Airlines Backed at High Court on Security Threat Reports

The U.S. Supreme Court bolstered the legal immunity of airlines when they report potential security threats, throwing out a jury verdict won by an Air Wisconsin pilot upset about losing his job.

The justices today unanimously said airlines can’t be sued when they report security threats to the Transportation Security Administration as long as the information the carriers provide is “materially true.” The ruling interpreted a federal law enacted two months after the Sept. 11, 2001, terrorist attacks.

“Congress wanted to ensure that air carriers and their employees would not hesitate to provide the TSA with the information it needed,” Justice Sonia Sotomayor wrote for the court. The decision overturned a lower court ruling that airlines said would have left them legally vulnerable.

The justices threw out a $1.4 million award won by the pilot, William L. Hoeper. He sued the airline for telling federal officials as he was preparing to board a flight that he was “unstable” and possibly armed.

Three of the nine justices -- Antonin Scalia, Clarence Thomas and Elena Kagan -- dissented from that part of the ruling. They said the high court should have let the lower courts decide whether the airline’s report met the “materially true” standard.

Closely held Air Wisconsin Airlines Corp. flies for US Airways Group Inc., which joined with AMR Corp. in December to create American Airlines Group Inc.

President Barack Obama’s administration backed the industry in the case.

Reporting Threats

The 2001 Aviation and Transportation Security Act requires airlines to report security threats to the TSA. It also immunizes carriers from lawsuits, except for reports made with “actual knowledge” that they are false or “reckless disregard” for the truth.

The incident occurred after Hoeper, a 20-year commercial pilot, failed on his fourth and final try to pass a certification test. The airline was requiring Hoeper to prove his proficiency because it was discontinuing the type of airplane he had been piloting.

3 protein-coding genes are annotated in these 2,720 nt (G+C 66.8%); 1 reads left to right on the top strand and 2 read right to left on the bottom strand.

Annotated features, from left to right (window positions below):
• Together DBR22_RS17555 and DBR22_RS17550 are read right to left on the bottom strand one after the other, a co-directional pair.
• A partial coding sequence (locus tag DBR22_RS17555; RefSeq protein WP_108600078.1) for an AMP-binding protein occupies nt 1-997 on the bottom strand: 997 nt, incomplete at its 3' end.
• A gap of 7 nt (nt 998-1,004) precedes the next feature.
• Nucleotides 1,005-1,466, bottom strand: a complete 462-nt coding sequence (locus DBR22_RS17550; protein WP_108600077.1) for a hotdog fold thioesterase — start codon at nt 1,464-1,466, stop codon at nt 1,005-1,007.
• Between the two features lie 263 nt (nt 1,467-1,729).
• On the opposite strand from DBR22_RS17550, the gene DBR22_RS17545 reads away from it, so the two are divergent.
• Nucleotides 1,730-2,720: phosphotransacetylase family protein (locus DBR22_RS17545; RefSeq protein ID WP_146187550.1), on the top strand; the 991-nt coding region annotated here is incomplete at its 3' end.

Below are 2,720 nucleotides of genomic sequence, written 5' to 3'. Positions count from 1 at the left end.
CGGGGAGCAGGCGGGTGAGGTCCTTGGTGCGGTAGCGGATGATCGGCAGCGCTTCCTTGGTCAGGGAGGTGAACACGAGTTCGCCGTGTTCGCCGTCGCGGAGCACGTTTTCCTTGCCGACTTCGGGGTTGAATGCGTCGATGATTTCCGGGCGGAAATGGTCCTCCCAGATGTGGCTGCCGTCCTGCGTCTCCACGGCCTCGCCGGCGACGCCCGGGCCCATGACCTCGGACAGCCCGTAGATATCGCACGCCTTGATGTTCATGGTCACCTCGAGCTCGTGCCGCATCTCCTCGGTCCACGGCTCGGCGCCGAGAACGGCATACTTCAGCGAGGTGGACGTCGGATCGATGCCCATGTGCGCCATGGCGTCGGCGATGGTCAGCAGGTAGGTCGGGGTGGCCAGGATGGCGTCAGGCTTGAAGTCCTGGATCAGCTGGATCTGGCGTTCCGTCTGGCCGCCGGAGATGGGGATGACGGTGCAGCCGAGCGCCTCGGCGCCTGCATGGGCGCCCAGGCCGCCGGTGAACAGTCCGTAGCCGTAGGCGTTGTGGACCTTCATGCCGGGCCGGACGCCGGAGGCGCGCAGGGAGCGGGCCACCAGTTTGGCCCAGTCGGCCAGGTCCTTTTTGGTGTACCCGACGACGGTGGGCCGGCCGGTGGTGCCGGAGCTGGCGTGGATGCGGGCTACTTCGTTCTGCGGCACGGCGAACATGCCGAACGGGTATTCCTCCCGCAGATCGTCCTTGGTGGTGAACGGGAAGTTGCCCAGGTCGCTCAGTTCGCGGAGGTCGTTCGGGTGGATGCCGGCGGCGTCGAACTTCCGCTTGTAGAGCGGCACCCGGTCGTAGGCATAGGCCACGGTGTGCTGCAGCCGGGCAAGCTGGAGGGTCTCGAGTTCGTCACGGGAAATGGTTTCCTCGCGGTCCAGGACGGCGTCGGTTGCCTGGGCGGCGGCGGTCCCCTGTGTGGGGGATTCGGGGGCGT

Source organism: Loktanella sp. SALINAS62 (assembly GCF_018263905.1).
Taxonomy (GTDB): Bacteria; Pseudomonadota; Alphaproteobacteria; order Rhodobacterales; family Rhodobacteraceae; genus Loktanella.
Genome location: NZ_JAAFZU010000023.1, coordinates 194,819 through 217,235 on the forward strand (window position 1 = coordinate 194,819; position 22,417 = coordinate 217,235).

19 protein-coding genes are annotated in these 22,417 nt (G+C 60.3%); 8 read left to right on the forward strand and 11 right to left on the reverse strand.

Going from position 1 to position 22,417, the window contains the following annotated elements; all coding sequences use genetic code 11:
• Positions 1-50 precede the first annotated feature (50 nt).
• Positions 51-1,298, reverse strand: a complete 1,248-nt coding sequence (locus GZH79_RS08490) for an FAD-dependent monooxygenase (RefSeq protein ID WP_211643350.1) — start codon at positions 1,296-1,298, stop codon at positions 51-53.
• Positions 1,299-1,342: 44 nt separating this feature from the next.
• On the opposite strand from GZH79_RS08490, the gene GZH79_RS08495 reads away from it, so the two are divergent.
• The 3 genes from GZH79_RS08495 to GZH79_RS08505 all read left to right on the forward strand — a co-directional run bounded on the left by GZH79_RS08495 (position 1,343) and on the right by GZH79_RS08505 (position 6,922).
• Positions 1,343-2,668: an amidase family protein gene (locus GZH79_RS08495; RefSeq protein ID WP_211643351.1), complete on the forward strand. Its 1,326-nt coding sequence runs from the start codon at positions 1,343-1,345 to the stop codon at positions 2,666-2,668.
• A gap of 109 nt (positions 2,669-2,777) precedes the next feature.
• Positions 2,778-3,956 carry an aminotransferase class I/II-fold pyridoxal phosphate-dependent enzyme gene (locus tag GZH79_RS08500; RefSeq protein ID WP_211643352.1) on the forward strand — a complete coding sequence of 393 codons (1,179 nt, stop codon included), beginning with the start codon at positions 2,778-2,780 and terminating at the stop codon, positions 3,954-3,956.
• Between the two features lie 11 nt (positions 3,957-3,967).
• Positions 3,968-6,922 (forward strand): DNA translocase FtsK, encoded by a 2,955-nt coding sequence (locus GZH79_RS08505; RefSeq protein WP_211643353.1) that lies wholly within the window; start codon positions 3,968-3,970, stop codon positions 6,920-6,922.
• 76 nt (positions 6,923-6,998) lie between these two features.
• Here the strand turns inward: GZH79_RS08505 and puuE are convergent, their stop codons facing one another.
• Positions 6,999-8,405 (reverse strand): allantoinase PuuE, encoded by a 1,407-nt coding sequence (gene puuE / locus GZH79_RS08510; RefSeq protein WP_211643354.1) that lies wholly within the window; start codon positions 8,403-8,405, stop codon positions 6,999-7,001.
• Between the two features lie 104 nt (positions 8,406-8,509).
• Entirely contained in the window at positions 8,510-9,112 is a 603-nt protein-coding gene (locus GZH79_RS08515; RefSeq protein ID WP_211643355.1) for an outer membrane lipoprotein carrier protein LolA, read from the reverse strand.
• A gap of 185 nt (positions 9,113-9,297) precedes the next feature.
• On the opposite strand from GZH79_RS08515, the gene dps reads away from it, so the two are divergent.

During the fourth test, Hoeper became angry with the test administrators, allegedly screaming at them and accusing them of deliberately undermining his chances.

He left the facility, and an Air Wisconsin manager, Patrick Doyle, booked the pilot on a flight to his Denver home. Before the flight left, Doyle called TSA to report Hoeper as a potential security threat.

Gun Whereabouts

Among other things, Doyle said he was concerned about Hoeper’s mental stability and about the whereabouts of the firearm he had been issued in his capacity as a federal flight deck officer.

Hoeper was removed from the plane, arrested and later released. A Colorado state-court jury awarded Hoeper damages after concluding the airline had defamed him.

The Colorado Supreme Court said Air Wisconsin wasn’t entitled to immunity because Doyle’s statements were made with reckless disregard as to their truth or falsity.

In rejecting that conclusion, Sotomayor said Doyle “accurately conveyed ‘the gist’ of the situation.”

She added, “Baggage handlers, flight attendants, gate agents and other airline employees who report suspicious behavior to the TSA should not face financial ruin if, in the heat of a potential threat, they fail to choose their words with exacting care.”

The case is Air Wisconsin v. Hoeper, 12-315.

To contact the reporter on this story: Greg Stohr in Washington at gstohr@bloomberg.net

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